My thoughts on the growth of the Linux kernel and the status quo of using and developing software..

Prompted by discussion of this article: 1986 Mac Plus Vs. 2007 AMD DualCore. You Won't Believe Who Wins


[Ed: My response to accusations of Linux Kernel bloat]

The [Linux] kernel never has really been the problem. In 1 to 2 MB of compressed/compiled code on my computer (gentoo-sources + my custom .config and a couple of patch sets from future merges), there is some of the most advanced file system, networking, protocol, hardware and scheduling code ever conceived. Indeed, there are many areas that need work and are constantly being updated, but find me a kernel that supports NUMA, scales quite linearly with SMP, implements fair queuing of IO and CPU scheduling, has NO tick interval, virtualization and supports a wide gamut of platforms and hardware. It runs on systems as small as a microcontroller and as large as BlueGene/L. Did I mention it is free and I can learn from and hack on it?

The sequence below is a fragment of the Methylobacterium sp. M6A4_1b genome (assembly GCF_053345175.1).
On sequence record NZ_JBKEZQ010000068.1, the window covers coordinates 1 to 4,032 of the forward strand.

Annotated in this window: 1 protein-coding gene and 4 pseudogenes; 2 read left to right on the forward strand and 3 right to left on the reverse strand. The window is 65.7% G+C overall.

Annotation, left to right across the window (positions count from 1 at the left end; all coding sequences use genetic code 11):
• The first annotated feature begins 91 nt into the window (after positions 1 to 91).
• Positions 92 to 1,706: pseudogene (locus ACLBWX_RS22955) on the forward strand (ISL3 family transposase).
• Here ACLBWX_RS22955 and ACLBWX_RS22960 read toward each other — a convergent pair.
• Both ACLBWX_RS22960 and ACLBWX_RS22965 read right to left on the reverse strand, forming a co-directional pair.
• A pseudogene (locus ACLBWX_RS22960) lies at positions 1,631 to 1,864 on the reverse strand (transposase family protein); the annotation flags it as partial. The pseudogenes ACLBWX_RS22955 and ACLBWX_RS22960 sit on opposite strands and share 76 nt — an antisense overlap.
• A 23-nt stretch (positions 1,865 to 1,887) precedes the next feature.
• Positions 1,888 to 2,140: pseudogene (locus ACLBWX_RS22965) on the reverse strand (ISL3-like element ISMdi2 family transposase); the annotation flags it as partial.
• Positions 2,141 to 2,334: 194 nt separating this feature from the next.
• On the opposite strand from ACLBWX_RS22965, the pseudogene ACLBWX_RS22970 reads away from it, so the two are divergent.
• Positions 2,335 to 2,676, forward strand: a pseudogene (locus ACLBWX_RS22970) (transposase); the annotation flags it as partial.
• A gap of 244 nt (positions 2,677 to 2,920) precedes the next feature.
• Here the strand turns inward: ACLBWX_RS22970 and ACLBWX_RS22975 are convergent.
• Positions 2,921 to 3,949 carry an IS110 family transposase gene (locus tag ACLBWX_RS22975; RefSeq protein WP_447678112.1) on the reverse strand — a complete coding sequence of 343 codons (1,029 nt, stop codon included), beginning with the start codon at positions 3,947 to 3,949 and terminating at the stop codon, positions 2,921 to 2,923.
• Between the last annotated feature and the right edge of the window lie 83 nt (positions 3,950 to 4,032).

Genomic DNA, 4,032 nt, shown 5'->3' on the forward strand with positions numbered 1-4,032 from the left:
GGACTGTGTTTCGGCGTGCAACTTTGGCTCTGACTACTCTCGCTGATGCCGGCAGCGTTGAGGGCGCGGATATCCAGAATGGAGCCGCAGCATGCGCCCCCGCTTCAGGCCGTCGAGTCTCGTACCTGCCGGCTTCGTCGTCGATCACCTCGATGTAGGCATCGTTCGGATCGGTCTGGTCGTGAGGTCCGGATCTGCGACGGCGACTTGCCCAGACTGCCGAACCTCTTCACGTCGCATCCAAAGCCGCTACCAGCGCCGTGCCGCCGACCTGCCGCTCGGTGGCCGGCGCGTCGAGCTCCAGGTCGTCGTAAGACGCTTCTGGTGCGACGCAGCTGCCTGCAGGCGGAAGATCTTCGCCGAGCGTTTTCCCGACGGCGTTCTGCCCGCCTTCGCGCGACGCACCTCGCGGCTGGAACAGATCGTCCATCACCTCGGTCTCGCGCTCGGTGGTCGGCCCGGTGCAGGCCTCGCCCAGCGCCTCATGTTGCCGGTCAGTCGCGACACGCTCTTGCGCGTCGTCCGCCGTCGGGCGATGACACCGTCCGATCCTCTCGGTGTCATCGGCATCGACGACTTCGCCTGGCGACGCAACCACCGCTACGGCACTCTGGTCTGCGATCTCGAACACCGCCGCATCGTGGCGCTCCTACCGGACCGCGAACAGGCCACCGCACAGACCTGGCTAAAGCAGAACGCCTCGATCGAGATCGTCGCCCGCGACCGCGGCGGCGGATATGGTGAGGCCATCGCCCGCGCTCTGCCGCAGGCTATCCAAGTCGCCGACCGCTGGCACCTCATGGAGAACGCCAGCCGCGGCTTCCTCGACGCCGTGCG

The kernel isn't really expanding at a rate to be concerned with, because only a small subset ends up being needed for most users and systems. No, the problem really lies in user space on UNIX systems. Modern UNIX userland involves many many layers of programs interacting and building on top of each other. I really don't see it getting better in the future either. As higher and higher levels of programing languages are being used, more and more layers are added to the onion. This can make a programmer's life easier and allows more complex systems to be designed, but there are many drawbacks as well. Bug creep, feature creep, usability, complexity, and resource usage all come to mind.

Do I know the answer? Not at all. I don't think there is one. Software will develop organically in the wake of hardware progress for the foreseeable future. If and when this progress slows, perhaps things will change course. A sea change of compiler optimization, small is beuatiful engineering, and an emphasis on efficiency..


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